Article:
I wrote my first songs as a high school student. The first few were absolute trash and are deservedly lost to time. When I was 19 I wrote a song called “Country Fair” that I recorded alone in my dad’s recording studio. It was my first good song that I still perform to this day. He’d given me a reel of tape to play with, so I did. I didn’t know he was listening to what I recorded. After he heard that song, he asked me if I wanted to start performing with him. It was one of the first songs we recorded on our duo CD.
My start though came earlier. My first gigs were as bass player in a band called “Makems, Rowe, and Sullivan.” It wasn’t a law firm, but it was the band that morphed over time (without me) into the Makem Brothers and later Makem and Spain. I left the band to go to college, but somehow ended up on the road anyway. It’s a long story….
As far as my solo artist status, it’s been an on and off thing since the early 90s, but I never really embraced it as my musical identity until the last few years when the economics of touring and the tendency of bands to crash and burn over creative and business differences convinced me of the wisdom of playing alone. I miss bands. I miss the fun, camaraderie, jokes, late nights in the car, and enduring friendships, but I do not miss band politics. Give me ten years and I’ll probably start another band in a moment of weakness. Until then….
If you had to name a few things that you’re most proud of during your musical career, what would they be?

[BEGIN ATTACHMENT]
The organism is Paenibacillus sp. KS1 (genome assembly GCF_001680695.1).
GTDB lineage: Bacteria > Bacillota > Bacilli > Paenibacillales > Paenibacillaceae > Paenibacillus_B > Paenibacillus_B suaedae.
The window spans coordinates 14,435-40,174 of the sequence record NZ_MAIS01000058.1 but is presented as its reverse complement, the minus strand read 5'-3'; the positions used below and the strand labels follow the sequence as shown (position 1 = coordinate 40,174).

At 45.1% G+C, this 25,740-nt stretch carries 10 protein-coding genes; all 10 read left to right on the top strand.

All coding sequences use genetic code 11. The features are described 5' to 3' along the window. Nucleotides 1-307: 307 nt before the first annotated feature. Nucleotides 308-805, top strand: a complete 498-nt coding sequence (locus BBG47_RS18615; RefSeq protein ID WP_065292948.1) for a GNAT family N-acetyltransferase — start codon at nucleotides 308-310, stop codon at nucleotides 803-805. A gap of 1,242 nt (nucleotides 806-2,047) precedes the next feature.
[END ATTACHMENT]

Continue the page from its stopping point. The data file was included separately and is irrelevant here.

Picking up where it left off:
That I’m still doing this. I have been a professional musician since I was 15 years old. I have never made a living any other way. It’s meant taking some gigs I’d rather forget—and due to the fog of time, I mostly have—but I’ve never had to flip burgers or toss newspapers. Well, there have been times when I probably should have taken a job doing something else. There have been lean times in my past, but I have been lucky and survived them.
It’s funny to even think about this question because I never got into music for the accolades. All I ever wanted was to make a living making folk music. I watched my dad do it, and he appeared to have a lot of fun. Of course, over time, I’ve learned “how the sausage is made,” but I still think it’s fun and a worthy pursuit. My dad used to say, “If I stopped making money making music, I’d pay to do it,” and I think I would too, but I’d much prefer to make a living at my first greatest love. Anyhow, here are a few favorite moments over a 32-year career.
After Oscar Brand passed a few years ago, I was asked by the World Folk Music Association to appear at his memorial concert in the DC area at the specific request of the Brand family.
A recent point of pride that I didn’t see coming. I have been interviewed monthly for a radio show in Downeast Maine on WERU (a station started by Noel Stookey) called BoatTalk. You can probably tell from the name of the show that we weren’t talking folk music. I dropped my new unreleased song, “A Toast to John Prine,” on the hosts and they shared it with the station. I had no idea that it was put into play rotation. I was just told that last week it was in the station’s top 10.